Though we’ve already talked about some of the features on the 2023 Mazda CX-50 and what it means for the current CX-5, this is the first time we’ve seen the full pricing and packages for this all-new crossover, which starts at $28,025 with destination fees.
The other major talking point here: The CX-50 is the first vehicle to be built at the Mazda Toyota Manufacturing (MTM) plant in Huntsville, Alabama. That makes the CX-50 the first Mazda to be built in the United States.
In a nutshell, the CX-50 is a midsize SUV that puts more emphasis on adventure. In our minds, this makes us think of the Subaru Forester Wilderness — you know, one of those vehicles that can handle some mild off-roading but is still comfortable as a daily driver. The exterior design features clearly indicate a little more ruggedness with extra cladding and anti-glare decal on the hood.
“This new Mazda vehicle has been developed for North America, particularly to support the active and outdoor lifestyles of customers in this region,” Jeff Guyton, president and CEO of Mazda North American Operations said. “The CX-50 encourages people to immerse themselves in nature without compromising on the premium design and outstanding on-road performance Mazda is known for.”
The end result: Though the CX-50 and CX-5 are similarly sized, they look significantly different and target different buyers.
If you’re a consumer that likes choices then you’ll be interested in the trims (or “packages” as Mazda wants to call them) available for the CX-50 as there are 10 different options, plus two engine variants. This could make for a confusing buying experience.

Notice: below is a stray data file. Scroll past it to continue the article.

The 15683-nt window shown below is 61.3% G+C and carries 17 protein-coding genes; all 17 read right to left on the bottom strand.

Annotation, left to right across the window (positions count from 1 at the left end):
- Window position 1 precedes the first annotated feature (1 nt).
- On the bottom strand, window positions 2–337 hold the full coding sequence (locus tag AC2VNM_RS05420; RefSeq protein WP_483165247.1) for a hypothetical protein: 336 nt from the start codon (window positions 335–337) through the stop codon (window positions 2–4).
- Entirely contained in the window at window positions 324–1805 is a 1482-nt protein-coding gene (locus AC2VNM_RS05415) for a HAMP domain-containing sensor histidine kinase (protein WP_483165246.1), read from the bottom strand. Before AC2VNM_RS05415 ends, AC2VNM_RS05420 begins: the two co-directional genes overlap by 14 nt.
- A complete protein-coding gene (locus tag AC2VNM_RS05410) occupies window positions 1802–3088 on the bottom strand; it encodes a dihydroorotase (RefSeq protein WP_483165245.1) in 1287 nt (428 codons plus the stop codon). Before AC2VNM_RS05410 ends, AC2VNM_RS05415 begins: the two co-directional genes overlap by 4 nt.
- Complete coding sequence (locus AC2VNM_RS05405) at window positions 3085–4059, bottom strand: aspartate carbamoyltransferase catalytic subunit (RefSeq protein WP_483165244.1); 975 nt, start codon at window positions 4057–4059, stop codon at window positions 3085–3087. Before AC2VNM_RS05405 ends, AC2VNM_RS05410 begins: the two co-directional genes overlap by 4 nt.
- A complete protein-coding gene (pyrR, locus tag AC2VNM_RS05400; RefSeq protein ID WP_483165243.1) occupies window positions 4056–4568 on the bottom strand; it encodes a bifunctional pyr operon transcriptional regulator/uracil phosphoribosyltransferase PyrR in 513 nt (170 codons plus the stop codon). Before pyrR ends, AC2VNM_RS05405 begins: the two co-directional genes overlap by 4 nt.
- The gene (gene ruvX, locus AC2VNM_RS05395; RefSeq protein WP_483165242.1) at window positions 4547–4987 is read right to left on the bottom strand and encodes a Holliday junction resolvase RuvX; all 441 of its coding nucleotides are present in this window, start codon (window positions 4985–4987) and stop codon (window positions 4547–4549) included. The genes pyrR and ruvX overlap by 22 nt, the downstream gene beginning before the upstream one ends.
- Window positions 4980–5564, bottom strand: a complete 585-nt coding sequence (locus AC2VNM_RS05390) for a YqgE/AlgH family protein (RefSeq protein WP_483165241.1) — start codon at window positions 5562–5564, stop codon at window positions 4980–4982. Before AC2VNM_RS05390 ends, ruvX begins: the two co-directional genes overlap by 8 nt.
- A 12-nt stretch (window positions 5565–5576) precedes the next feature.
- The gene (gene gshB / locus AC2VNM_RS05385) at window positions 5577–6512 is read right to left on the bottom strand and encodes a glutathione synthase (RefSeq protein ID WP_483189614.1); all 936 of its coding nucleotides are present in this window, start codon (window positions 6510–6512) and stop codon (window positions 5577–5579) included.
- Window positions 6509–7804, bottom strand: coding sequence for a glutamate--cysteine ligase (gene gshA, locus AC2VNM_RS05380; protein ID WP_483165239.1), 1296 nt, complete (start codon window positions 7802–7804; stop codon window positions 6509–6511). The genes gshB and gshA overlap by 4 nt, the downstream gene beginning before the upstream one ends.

The two engines are: a Skyactiv-G 2.5-liter naturally aspirated 4-cylinder engine producing 187 horsepower and 186 pound-feet of torque, or a Skyactiv-G 2.5-liter Turbocharged four-cylinder engine producing 256 horsepower and 320 pound-feet of torque. A six-speed automatic transmission is the only transmission available, and all-wheel drive is standard for all packages.
Mazda installs its Intelligent Drive Select (or Mi-Drive) system into the CX-50 and with it comes three different driving modes: Sport, Off-Road and Towing. In Towing mode, the CX-50 can tow up to 3,5000 pounds (in select packages).
The 10 trims available are: 2.5 S, 2.5 S Select, 2.5 S Preferred, 2.5 S Preferred Plus, S Premium, S Premium Plus, Turbo, Turbo Premium and Turbo Premium Plus. The packages and prices (including a $1,225 destination fee) break down accordingly:
The Meridian, which is a new trim name for the Mazda brand, will fall in at No. 10 and will launch later this year. Mazda says it will have 18-inch alloy wheels with all-terrain tires, side rocker garnish and headlight garnish, distinctive hood graphics, and a host of outdoor-specific accessories to allow customers to take CX-50 confidently and conveniently where it belongs – in nature. Pricing and more details will be announced closer to on-sale date, but we have to guess it will be in the mid $45k range.
We will have more next month on the CX-50 after the official media launch. You can bet we will ask for Mazda’s clear vision on how this fits into its product lineup and whether the new SUV will compete with its top-selling nameplate – the CX-5. We understand the 2023 Mazda CX-50 a little better now, and think the pricing looks competitive. But if we’re confused about the pecking order, the consumer will be, too.
What do you think about the CX-50? Would you consider it over something more rugged like a Jeep or Subaru? Leave us your comments below.
Leave a Comment